I remember those words from my obstetrician like they were said to me yesterday, so dismissive and callous. It may not have been a huge deal to some, but it certainly was to me. I was pregnant with my second child, and I was heavily spotting and cramping. I was about eleven weeks into my pregnancy and the spotting was persistent. I was excited for the pregnancy, but every day I’d increasingly become more concerned. I’m no doctor, but I know that early pregnancy spotting can be indicative of a few things, such as implantation bleeding, an emergent ectopic pregnancy or—God forbid—an early pregnancy loss.
My doctor, who never had the greatest bedside manner, had delivered my first child 14 years before. While she always presented as thick-skinned, I ignored it, never realizing that I needed to take a stand for the way that I was treated. At that time, I was unaware that so many women of color were regularly ignored and overlooked when seeking care. I didn’t know that Black women were dying at an alarming rate during or after childbirth because many times valid concerns were disregarded. It wasn’t until this experience that I took the initiative to learn about it.
My first pregnancy was very uneventful as it relates to problems—no pain, no spotting, no cramps. Easy-peasy. Which is why all this sudden spotting and cramping was of my utmost concern. This time around, I’d been seen by this doctor twice, between the seventh and ninth week, because of the spotting. By the eleventh week, it was all too often and the cramping began; I just couldn’t ignore it. So, I made another appointment.
Upon arrival, after the normal check-in, I was in the exam room awaiting her entrance. When the doctor finally came in, she casually asked, “So what’s going on, didn’t I see you recently?”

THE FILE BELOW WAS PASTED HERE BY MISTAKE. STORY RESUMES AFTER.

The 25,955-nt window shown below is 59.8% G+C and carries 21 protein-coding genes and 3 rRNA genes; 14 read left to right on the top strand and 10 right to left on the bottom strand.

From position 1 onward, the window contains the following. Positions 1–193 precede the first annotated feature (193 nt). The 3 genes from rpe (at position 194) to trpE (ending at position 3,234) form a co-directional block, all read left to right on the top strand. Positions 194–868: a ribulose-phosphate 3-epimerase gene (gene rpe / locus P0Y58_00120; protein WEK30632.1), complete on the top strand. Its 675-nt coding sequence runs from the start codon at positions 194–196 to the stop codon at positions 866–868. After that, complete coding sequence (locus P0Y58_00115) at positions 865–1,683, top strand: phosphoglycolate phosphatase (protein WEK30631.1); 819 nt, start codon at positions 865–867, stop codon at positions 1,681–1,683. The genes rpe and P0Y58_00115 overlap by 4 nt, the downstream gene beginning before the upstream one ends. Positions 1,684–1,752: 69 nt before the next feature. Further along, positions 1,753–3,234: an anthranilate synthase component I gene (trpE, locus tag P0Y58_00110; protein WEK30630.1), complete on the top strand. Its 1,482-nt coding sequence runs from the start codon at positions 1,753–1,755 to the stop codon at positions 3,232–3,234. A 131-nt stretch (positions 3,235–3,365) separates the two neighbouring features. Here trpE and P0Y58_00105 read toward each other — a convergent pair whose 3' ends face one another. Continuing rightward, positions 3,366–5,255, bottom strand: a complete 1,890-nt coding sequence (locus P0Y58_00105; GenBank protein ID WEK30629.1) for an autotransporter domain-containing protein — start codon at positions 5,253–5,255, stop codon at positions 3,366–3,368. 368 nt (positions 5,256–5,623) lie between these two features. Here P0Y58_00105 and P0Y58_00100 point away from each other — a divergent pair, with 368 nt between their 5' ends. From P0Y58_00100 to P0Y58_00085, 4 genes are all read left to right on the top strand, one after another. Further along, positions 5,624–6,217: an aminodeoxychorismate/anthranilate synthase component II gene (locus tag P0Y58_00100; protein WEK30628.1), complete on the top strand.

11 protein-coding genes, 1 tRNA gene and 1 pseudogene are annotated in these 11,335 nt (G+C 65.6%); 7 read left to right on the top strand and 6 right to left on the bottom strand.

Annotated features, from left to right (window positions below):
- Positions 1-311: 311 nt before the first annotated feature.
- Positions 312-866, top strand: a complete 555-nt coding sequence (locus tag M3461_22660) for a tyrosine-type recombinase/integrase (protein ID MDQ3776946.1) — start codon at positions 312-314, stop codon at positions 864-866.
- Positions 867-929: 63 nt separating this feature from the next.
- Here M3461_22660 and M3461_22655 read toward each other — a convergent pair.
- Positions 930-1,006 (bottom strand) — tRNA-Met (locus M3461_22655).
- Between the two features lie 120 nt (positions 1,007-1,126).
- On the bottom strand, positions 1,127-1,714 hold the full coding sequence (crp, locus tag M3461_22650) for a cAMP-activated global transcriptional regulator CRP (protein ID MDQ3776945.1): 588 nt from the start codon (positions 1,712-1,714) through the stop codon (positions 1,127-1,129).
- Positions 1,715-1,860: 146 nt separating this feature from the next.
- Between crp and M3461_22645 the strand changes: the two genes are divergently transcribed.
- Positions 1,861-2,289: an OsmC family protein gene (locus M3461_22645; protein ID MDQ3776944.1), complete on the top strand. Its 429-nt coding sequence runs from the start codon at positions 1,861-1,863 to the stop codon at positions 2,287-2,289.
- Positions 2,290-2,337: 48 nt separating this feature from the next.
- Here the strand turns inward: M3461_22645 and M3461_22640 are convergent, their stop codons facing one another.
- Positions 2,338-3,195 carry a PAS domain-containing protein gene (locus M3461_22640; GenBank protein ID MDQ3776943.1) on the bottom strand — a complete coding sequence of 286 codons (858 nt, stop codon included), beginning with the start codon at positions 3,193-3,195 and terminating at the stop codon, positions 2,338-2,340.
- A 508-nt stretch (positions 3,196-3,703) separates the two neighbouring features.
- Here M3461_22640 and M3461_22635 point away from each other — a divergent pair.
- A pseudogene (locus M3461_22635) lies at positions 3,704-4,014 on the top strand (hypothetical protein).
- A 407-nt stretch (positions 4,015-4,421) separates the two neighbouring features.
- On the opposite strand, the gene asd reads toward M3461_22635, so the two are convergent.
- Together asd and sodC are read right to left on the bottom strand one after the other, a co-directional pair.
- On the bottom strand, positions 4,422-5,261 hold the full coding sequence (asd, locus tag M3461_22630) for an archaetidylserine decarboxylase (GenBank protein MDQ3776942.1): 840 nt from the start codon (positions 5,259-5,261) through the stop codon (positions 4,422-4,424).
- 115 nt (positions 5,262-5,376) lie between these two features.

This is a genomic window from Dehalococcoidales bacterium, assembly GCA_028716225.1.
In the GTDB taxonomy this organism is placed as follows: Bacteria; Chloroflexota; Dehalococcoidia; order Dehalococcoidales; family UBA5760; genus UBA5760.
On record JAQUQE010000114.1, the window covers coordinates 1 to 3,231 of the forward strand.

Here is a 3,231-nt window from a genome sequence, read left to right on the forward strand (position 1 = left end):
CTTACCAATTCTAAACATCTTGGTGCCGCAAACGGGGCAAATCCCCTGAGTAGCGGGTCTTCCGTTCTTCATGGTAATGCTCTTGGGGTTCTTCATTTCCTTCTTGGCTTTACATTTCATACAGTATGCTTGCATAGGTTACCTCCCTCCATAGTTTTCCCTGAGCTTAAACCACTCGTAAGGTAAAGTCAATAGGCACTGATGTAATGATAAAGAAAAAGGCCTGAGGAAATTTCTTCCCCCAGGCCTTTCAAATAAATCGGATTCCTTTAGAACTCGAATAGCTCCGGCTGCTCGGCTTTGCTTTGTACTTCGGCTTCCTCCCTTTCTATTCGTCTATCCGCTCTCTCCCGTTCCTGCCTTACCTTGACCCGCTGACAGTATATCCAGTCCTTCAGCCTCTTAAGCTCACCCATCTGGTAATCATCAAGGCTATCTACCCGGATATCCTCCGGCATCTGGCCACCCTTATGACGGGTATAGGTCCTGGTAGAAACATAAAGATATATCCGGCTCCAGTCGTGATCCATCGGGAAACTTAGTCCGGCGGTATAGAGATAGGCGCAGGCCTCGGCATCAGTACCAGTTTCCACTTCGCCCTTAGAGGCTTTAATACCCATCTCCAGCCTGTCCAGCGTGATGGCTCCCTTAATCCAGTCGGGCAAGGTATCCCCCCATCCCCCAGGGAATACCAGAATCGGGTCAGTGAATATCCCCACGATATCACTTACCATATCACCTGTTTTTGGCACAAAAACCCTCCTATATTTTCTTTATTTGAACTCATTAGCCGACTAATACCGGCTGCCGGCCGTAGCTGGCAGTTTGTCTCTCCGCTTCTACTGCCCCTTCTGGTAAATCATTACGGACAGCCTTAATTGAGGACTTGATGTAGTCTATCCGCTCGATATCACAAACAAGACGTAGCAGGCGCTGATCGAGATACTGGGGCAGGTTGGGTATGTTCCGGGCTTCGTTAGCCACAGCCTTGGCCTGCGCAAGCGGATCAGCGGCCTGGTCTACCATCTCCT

“Yes,” I responded. “I’m still spotting, and now I’ve been experiencing pretty bad cramps.”
“Oh, is that all?” She let out an annoyed sigh. Then this doctor fixed her insensitive mouth to say, “Well, you’re barely pregnant.” There was silence as she left my “barely pregnant”-self utterly speechless. How dare she? I’d already had an ultrasound; I was very pregnant. I decided immediately that she would never have the opportunity to blow me off again. It was up to me to get my baby here safely and make sure that I made it through childbirth.
After that visit, hoping to never see that woman again, I found another doctor immediately. The new obstetrician was attentive and caring, and as it turned out, I was diagnosed with uterine fibroids. My uterus was riddled with them; they caused me to have an extremely problematic prenatal experience. I was eventually placed on bedrest at four and a half months and for the remainder of the pregnancy. In addition to my regular appointments, I had to be seen weekly by a specialist to be monitored (the fibroids and the baby’s growth). The doctors were unsure if I’d have a vaginal delivery. I was having early contractions relentlessly. The fibroids were growing with my baby, and if he bumped the biggest one when he moved it would cause me excruciating pain.
To make this long story short, I went into labor three days early. At the hospital, after my water broke, I was slow to dilate. They gave me Pitocin and the pain was unbearable, so when the time came, I welcomed the epidural. Eventually they told me that I would have to have a cesarean section because the main fibroid was blocking the birth canal. They rolled me back into the delivery room and guess who was on call and assisting my new doctor? Yup. The insensitive and dismissive doctor who had previously disregarded my concerns.
The cesarean birth of my son was recorded and it captured so much. Aside from the old doctor who doesn’t deserve to be on my beautiful video, it shows my new doctor pulling out my uterus, holding it up to the camera and pointing out every fibroid that caused me so much despair before putting it back. But best of all, it shows me, the woman who was “barely pregnant”, successfully giving birth to the second of my three handsome sons.
Eventually, I had a hysterectomy due to the uterine fibroids. Back then, I was afraid and in pain and that doctor offered me nothing. But she did teach me a lesson: Never again will I ignore insensitivity. Never again will I ignore dismissiveness. Had I allowed her to continue to overlook my worries, what would have become of my pregnancy? I am more than an insurance payment. I am more than a billing address. Sistas, as women we deserve quality and attentive health care. Our health matters. Our pregnancies matter. And we, who are “barely pregnant” (spotting and cramping) absolutely matter, too.Leave a Comment